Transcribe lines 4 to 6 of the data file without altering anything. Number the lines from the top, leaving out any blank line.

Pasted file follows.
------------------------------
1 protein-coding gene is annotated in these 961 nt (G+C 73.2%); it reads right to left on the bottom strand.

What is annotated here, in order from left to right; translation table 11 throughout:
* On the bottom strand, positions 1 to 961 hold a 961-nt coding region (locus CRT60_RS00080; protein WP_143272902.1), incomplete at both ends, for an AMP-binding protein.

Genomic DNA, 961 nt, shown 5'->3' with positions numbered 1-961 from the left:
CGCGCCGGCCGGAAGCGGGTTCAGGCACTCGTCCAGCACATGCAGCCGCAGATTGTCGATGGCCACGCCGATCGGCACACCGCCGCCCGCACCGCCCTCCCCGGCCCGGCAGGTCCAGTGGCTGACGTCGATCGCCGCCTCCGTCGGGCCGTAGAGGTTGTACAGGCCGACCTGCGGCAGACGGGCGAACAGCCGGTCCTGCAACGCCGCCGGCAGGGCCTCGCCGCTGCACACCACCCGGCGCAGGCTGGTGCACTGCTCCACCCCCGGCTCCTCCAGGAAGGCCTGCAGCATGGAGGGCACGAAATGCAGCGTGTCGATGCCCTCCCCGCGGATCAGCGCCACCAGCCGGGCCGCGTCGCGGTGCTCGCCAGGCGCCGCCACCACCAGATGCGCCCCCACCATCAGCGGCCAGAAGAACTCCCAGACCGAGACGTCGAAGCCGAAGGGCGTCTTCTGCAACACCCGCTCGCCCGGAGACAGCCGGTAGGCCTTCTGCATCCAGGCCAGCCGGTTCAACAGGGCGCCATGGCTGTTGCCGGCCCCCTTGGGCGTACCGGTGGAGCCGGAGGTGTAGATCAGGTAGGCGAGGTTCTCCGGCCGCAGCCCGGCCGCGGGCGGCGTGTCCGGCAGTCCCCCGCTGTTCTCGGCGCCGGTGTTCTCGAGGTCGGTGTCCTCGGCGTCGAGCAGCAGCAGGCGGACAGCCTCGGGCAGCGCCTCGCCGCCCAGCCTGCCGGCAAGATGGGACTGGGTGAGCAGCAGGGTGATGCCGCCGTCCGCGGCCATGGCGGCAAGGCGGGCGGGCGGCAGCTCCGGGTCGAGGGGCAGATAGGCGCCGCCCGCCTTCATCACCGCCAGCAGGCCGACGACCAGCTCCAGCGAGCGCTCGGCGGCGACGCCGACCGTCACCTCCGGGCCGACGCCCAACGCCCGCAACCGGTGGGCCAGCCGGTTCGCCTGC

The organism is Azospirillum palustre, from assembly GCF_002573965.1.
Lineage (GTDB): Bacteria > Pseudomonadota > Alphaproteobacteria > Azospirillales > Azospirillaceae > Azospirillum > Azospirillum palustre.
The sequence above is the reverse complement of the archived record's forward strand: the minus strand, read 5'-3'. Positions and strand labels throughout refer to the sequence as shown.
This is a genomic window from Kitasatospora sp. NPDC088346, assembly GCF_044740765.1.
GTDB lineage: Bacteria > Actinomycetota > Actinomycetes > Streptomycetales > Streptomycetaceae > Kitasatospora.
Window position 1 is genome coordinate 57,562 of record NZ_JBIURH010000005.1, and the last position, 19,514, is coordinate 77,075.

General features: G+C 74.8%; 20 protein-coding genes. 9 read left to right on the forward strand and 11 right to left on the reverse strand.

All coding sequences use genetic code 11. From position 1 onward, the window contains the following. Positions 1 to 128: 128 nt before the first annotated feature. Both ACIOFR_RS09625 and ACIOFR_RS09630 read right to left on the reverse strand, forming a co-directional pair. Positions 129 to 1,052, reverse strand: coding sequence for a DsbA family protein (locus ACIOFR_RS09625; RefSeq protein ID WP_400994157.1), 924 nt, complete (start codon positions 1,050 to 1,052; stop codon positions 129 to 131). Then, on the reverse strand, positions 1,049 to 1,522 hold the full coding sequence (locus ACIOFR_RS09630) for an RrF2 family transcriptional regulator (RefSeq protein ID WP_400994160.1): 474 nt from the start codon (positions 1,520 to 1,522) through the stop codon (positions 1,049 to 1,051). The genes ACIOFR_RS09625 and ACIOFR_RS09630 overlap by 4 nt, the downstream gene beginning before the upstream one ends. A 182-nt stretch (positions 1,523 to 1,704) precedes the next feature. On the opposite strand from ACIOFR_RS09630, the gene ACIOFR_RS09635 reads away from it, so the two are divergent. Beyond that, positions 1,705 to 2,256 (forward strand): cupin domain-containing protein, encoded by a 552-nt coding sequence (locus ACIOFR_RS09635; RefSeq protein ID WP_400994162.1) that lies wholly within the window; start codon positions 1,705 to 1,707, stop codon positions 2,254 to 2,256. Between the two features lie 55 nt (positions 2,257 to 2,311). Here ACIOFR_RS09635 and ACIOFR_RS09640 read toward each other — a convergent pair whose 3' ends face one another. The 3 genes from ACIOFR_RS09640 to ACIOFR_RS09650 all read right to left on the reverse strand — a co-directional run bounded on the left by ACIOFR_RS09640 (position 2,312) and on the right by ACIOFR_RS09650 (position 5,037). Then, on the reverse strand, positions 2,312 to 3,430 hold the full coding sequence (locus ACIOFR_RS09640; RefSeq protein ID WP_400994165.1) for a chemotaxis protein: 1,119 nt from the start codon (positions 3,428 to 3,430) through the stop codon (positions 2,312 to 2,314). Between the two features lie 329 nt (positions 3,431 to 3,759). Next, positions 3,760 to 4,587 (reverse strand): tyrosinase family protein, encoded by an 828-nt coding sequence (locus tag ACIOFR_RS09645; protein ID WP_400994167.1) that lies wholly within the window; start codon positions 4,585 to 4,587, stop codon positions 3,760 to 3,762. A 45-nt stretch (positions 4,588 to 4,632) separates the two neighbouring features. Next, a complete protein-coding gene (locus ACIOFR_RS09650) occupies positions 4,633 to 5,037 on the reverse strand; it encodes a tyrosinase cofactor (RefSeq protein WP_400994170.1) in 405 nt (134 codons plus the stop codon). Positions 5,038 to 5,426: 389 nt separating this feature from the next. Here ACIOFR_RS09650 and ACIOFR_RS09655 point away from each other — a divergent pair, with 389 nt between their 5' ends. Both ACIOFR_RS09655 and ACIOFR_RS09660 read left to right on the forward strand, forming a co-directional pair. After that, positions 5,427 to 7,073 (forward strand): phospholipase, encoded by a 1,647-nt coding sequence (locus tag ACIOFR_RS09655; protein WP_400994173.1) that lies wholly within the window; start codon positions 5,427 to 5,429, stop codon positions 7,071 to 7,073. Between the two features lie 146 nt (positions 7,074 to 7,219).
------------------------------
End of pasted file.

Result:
Genomic DNA, 961 nt, shown 5'->3' with positions numbered 1-961 from the left:
CGCGCCGGCCGGAAGCGGGTTCAGGCACTCGTCCAGCACATGCAGCCGCAGATTGTCGATGGCCACGCCGATCGGCACACCGCCGCCCGCACCGCCCTCCCCGGCCCGGCAGGTCCAGTGGCTGACGTCGATCGCCGCCTCCGTCGGGCCGTAGAGGTTGTACAGGCCGACCTGCGGCAGACGGGCGAACAGCCGGTCCTGCAACGCCGCCGGCAGGGCCTCGCCGCTGCACACCACCCGGCGCAGGCTGGTGCACTGCTCCACCCCCGGCTCCTCCAGGAAGGCCTGCAGCATGGAGGGCACGAAATGCAGCGTGTCGATGCCCTCCCCGCGGATCAGCGCCACCAGCCGGGCCGCGTCGCGGTGCTCGCCAGGCGCCGCCACCACCAGATGCGCCCCCACCATCAGCGGCCAGAAGAACTCCCAGACCGAGACGTCGAAGCCGAAGGGCGTCTTCTGCAACACCCGCTCGCCCGGAGACAGCCGGTAGGCCTTCTGCATCCAGGCCAGCCGGTTCAACAGGGCGCCATGGCTGTTGCCGGCCCCCTTGGGCGTACCGGTGGAGCCGGAGGTGTAGATCAGGTAGGCGAGGTTCTCCGGCCGCAGCCCGGCCGCGGGCGGCGTGTCCGGCAGTCCCCCGCTGTTCTCGGCGCCGGTGTTCTCGAGGTCGGTGTCCTCGGCGTCGAGCAGCAGCAGGCGGACAGCCTCGGGCAGCGCCTCGCCGCCCAGCCTGCCGGCAAGATGGGACTGGGTGAGCAGCAGGGTGATGCCGCCGTCCGCGGCCATGGCGGCAAGGCGGGCGGGCGGCAGCTCCGGGTCGAGGGGCAGATAGGCGCCGCCCGCCTTCATCACCGCCAGCAGGCCGACGACCAGCTCCAGCGAGCGCTCGGCGGCGACGCCGACCGTCACCTCCGGGCCGACGCCCAACGCCCGCAACCGGTGGGCCAGCCGGTTCGCCTGC

The organism is Azospirillum palustre, from assembly GCF_002573965.1.